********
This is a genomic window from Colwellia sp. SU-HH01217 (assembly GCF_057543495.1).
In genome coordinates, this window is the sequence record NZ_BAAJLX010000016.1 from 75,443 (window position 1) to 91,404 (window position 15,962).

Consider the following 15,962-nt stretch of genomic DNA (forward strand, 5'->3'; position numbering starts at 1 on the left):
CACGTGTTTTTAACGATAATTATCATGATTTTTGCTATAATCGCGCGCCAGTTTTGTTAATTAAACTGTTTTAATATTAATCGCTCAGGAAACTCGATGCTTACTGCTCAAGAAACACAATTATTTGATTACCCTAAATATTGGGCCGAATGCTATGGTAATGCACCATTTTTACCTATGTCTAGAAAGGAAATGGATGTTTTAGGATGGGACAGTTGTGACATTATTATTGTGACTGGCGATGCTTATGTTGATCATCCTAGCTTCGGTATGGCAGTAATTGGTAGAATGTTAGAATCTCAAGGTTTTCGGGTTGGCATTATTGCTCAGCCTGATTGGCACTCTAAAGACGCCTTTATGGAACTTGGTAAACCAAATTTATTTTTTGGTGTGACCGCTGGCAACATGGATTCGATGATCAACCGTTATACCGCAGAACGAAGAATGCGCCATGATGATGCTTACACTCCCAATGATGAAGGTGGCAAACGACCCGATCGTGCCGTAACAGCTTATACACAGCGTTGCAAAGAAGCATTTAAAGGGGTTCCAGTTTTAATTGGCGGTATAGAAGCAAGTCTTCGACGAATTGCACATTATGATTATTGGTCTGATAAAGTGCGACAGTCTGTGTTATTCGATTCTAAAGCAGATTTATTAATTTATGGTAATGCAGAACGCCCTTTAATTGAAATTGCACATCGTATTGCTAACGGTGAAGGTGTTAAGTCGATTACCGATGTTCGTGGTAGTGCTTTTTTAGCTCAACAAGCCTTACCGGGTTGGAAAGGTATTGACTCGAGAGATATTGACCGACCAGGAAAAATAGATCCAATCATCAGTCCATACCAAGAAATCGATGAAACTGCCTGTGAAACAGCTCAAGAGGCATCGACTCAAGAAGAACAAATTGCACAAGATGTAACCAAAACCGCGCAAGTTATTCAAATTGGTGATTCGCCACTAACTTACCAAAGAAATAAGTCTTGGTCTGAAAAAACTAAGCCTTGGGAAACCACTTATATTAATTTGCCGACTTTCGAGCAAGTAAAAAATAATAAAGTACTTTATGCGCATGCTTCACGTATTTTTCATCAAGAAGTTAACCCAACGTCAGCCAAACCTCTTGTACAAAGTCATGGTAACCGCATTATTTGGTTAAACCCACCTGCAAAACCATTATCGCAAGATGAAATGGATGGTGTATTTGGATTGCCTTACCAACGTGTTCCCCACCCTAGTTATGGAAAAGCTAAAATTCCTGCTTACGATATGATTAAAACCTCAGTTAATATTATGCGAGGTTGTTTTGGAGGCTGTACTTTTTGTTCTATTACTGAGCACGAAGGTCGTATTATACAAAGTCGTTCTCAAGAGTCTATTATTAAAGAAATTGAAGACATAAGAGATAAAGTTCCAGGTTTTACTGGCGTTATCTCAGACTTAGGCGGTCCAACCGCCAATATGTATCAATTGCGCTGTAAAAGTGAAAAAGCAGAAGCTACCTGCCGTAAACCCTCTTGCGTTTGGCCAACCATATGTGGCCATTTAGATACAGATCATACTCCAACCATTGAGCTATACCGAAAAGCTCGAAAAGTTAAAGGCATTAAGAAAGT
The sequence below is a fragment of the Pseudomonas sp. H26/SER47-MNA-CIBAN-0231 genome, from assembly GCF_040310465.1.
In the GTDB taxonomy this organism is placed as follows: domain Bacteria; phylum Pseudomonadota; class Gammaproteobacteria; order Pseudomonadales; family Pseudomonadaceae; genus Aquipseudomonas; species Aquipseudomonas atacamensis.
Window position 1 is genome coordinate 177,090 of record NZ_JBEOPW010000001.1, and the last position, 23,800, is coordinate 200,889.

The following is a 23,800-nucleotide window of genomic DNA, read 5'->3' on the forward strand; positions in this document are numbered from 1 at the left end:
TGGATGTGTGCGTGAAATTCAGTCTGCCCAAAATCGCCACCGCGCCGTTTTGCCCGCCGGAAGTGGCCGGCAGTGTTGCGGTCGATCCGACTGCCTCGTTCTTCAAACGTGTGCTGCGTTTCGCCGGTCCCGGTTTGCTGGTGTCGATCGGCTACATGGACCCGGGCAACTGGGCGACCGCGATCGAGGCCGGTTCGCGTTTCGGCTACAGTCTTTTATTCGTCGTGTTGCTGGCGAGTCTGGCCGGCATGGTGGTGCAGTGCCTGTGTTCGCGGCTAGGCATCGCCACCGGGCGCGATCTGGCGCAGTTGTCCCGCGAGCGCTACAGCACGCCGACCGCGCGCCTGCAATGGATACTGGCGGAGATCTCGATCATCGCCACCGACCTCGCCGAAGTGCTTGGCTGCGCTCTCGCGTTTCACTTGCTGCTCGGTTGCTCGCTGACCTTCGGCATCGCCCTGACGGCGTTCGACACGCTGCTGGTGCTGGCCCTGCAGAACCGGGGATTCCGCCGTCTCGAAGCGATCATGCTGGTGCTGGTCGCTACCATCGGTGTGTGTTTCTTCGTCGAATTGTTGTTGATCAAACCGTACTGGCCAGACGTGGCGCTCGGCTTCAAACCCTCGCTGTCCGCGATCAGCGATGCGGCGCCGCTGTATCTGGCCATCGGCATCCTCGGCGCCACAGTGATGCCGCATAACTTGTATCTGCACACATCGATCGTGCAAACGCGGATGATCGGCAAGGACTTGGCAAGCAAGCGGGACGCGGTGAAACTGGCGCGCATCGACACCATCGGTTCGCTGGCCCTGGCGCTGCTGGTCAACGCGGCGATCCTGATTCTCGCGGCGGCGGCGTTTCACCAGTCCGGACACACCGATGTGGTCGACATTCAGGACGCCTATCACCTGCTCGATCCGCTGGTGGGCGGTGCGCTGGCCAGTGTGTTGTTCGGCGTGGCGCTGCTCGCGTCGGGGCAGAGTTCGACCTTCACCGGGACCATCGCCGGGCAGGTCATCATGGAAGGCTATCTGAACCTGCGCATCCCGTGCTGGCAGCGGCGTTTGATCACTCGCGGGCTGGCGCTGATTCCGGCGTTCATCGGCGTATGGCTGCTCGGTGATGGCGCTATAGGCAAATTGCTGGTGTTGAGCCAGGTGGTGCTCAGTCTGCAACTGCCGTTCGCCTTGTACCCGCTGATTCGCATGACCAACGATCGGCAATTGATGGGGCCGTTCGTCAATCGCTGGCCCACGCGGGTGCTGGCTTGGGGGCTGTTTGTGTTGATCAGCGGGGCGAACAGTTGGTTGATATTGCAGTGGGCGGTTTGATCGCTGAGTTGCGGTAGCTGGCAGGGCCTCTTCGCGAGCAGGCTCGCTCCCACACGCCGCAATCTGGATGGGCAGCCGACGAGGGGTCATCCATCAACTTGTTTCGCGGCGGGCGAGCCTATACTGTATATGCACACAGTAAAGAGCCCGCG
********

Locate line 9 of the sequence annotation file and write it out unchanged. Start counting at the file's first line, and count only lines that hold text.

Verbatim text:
TGGATGTGTGCGTGAAATTCAGTCTGCCCAAAATCGCCACCGCGCCGTTTTGCCCGCCGGAAGTGGCCGGCAGTGTTGCGGTCGATCCGACTGCCTCGTTCTTCAAACGTGTGCTGCGTTTCGCCGGTCCCGGTTTGCTGGTGTCGATCGGCTACATGGACCCGGGCAACTGGGCGACCGCGATCGAGGCCGGTTCGCGTTTCGGCTACAGTCTTTTATTCGTCGTGTTGCTGGCGAGTCTGGCCGGCATGGTGGTGCAGTGCCTGTGTTCGCGGCTAGGCATCGCCACCGGGCGCGATCTGGCGCAGTTGTCCCGCGAGCGCTACAGCACGCCGACCGCGCGCCTGCAATGGATACTGGCGGAGATCTCGATCATCGCCACCGACCTCGCCGAAGTGCTTGGCTGCGCTCTCGCGTTTCACTTGCTGCTCGGTTGCTCGCTGACCTTCGGCATCGCCCTGACGGCGTTCGACACGCTGCTGGTGCTGGCCCTGCAGAACCGGGGATTCCGCCGTCTCGAAGCGATCATGCTGGTGCTGGTCGCTACCATCGGTGTGTGTTTCTTCGTCGAATTGTTGTTGATCAAACCGTACTGGCCAGACGTGGCGCTCGGCTTCAAACCCTCGCTGTCCGCGATCAGCGATGCGGCGCCGCTGTATCTGGCCATCGGCATCCTCGGCGCCACAGTGATGCCGCATAACTTGTATCTGCACACATCGATCGTGCAAACGCGGATGATCGGCAAGGACTTGGCAAGCAAGCGGGACGCGGTGAAACTGGCGCGCATCGACACCATCGGTTCGCTGGCCCTGGCGCTGCTGGTCAACGCGGCGATCCTGATTCTCGCGGCGGCGGCGTTTCACCAGTCCGGACACACCGATGTGGTCGACATTCAGGACGCCTATCACCTGCTCGATCCGCTGGTGGGCGGTGCGCTGGCCAGTGTGTTGTTCGGCGTGGCGCTGCTCGCGTCGGGGCAGAGTTCGACCTTCACCGGGACCATCGCCGGGCAGGTCATCATGGAAGGCTATCTGAACCTGCGCATCCCGTGCTGGCAGCGGCGTTTGATCACTCGCGGGCTGGCGCTGATTCCGGCGTTCATCGGCGTATGGCTGCTCGGTGATGGCGCTATAGGCAAATTGCTGGTGTTGAGCCAGGTGGTGCTCAGTCTGCAACTGCCGTTCGCCTTGTACCCGCTGATTCGCATGACCAACGATCGGCAATTGATGGGGCCGTTCGTCAATCGCTGGCCCACGCGGGTGCTGGCTTGGGGGCTGTTTGTGTTGATCAGCGGGGCGAACAGTTGGTTGATATTGCAGTGGGCGGTTTGATCGCTGAGTTGCGGTAGCTGGCAGGGCCTCTTCGCGAGCAGGCTCGCTCCCACACGCCGCAATCTGGATGGGCAGCCGACGAGGGGTCATCCATCAACTTGTTTCGCGGCGGGCGAGCCTATACTGTATATGCACACAGTAAAGAGCCCGCG